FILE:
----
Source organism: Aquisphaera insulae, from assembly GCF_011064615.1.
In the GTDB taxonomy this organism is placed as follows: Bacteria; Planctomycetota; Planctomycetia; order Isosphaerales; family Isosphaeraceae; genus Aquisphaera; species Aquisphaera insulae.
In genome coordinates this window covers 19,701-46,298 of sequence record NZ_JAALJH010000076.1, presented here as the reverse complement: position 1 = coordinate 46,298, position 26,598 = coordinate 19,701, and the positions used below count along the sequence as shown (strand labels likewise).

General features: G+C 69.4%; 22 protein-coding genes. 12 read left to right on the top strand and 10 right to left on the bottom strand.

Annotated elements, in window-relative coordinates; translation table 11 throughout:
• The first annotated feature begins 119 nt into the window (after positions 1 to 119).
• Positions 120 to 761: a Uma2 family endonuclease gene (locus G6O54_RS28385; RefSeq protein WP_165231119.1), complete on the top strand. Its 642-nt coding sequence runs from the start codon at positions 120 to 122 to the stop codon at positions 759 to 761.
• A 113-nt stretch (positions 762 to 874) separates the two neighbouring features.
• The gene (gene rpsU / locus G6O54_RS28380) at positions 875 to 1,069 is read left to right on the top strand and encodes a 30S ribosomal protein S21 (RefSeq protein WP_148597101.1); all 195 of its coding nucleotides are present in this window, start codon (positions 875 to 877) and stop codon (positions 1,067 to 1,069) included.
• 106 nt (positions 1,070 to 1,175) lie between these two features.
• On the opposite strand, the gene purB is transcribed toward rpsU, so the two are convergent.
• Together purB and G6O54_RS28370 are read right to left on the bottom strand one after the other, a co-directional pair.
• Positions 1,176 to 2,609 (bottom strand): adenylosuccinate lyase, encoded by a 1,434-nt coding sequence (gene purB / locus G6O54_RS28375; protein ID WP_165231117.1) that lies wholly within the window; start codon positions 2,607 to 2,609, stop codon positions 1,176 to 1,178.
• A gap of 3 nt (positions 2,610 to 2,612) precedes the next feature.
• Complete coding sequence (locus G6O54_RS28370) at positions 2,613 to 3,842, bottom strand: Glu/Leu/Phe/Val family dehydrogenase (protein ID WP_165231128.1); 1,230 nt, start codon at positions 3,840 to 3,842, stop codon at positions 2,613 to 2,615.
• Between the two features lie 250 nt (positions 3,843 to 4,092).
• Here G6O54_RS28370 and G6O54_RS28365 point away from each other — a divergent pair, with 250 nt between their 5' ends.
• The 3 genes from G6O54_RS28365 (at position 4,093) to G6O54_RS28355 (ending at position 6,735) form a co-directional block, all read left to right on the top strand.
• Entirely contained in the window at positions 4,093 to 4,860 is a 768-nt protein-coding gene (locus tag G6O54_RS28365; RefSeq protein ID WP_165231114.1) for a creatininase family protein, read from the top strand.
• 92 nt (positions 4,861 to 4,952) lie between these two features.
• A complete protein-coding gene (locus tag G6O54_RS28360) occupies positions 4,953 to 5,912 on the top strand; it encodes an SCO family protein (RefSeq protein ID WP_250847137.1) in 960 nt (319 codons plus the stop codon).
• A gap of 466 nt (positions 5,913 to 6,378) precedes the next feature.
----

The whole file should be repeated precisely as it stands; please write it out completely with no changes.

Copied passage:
Source organism: Aquisphaera insulae, from assembly GCF_011064615.1.
In the GTDB taxonomy this organism is placed as follows: Bacteria; Planctomycetota; Planctomycetia; order Isosphaerales; family Isosphaeraceae; genus Aquisphaera; species Aquisphaera insulae.
In genome coordinates this window covers 19,701-46,298 of sequence record NZ_JAALJH010000076.1, presented here as the reverse complement: position 1 = coordinate 46,298, position 26,598 = coordinate 19,701, and the positions used below count along the sequence as shown (strand labels likewise).

General features: G+C 69.4%; 22 protein-coding genes. 12 read left to right on the top strand and 10 right to left on the bottom strand.

Annotated elements, in window-relative coordinates; translation table 11 throughout:
• The first annotated feature begins 119 nt into the window (after positions 1 to 119).
• Positions 120 to 761: a Uma2 family endonuclease gene (locus G6O54_RS28385; RefSeq protein WP_165231119.1), complete on the top strand. Its 642-nt coding sequence runs from the start codon at positions 120 to 122 to the stop codon at positions 759 to 761.
• A 113-nt stretch (positions 762 to 874) separates the two neighbouring features.
• The gene (gene rpsU / locus G6O54_RS28380) at positions 875 to 1,069 is read left to right on the top strand and encodes a 30S ribosomal protein S21 (RefSeq protein WP_148597101.1); all 195 of its coding nucleotides are present in this window, start codon (positions 875 to 877) and stop codon (positions 1,067 to 1,069) included.
• 106 nt (positions 1,070 to 1,175) lie between these two features.
• On the opposite strand, the gene purB is transcribed toward rpsU, so the two are convergent.
• Together purB and G6O54_RS28370 are read right to left on the bottom strand one after the other, a co-directional pair.
• Positions 1,176 to 2,609 (bottom strand): adenylosuccinate lyase, encoded by a 1,434-nt coding sequence (gene purB / locus G6O54_RS28375; protein ID WP_165231117.1) that lies wholly within the window; start codon positions 2,607 to 2,609, stop codon positions 1,176 to 1,178.
• A gap of 3 nt (positions 2,610 to 2,612) precedes the next feature.
• Complete coding sequence (locus G6O54_RS28370) at positions 2,613 to 3,842, bottom strand: Glu/Leu/Phe/Val family dehydrogenase (protein ID WP_165231128.1); 1,230 nt, start codon at positions 3,840 to 3,842, stop codon at positions 2,613 to 2,615.
• Between the two features lie 250 nt (positions 3,843 to 4,092).
• Here G6O54_RS28370 and G6O54_RS28365 point away from each other — a divergent pair, with 250 nt between their 5' ends.
• The 3 genes from G6O54_RS28365 (at position 4,093) to G6O54_RS28355 (ending at position 6,735) form a co-directional block, all read left to right on the top strand.
• Entirely contained in the window at positions 4,093 to 4,860 is a 768-nt protein-coding gene (locus tag G6O54_RS28365; RefSeq protein ID WP_165231114.1) for a creatininase family protein, read from the top strand.
• 92 nt (positions 4,861 to 4,952) lie between these two features.
• A complete protein-coding gene (locus tag G6O54_RS28360) occupies positions 4,953 to 5,912 on the top strand; it encodes an SCO family protein (RefSeq protein ID WP_250847137.1) in 960 nt (319 codons plus the stop codon).
• A gap of 466 nt (positions 5,913 to 6,378) precedes the next feature.